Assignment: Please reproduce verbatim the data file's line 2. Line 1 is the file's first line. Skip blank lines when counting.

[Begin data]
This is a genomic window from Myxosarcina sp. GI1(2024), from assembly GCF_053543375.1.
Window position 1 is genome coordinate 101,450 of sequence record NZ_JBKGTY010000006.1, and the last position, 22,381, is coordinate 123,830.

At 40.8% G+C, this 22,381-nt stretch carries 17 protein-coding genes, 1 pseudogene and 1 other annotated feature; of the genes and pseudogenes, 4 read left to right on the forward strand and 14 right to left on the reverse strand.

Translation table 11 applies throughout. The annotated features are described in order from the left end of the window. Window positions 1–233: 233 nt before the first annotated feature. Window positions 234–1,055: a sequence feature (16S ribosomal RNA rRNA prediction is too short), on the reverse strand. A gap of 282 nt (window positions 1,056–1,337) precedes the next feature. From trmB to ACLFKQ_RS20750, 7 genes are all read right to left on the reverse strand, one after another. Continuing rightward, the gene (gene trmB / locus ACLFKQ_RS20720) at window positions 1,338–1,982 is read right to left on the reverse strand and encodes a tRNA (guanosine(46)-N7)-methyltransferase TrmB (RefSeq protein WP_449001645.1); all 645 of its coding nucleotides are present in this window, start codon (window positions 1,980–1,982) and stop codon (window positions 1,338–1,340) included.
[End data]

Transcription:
Window position 1 is genome coordinate 101,450 of sequence record NZ_JBKGTY010000006.1, and the last position, 22,381, is coordinate 123,830.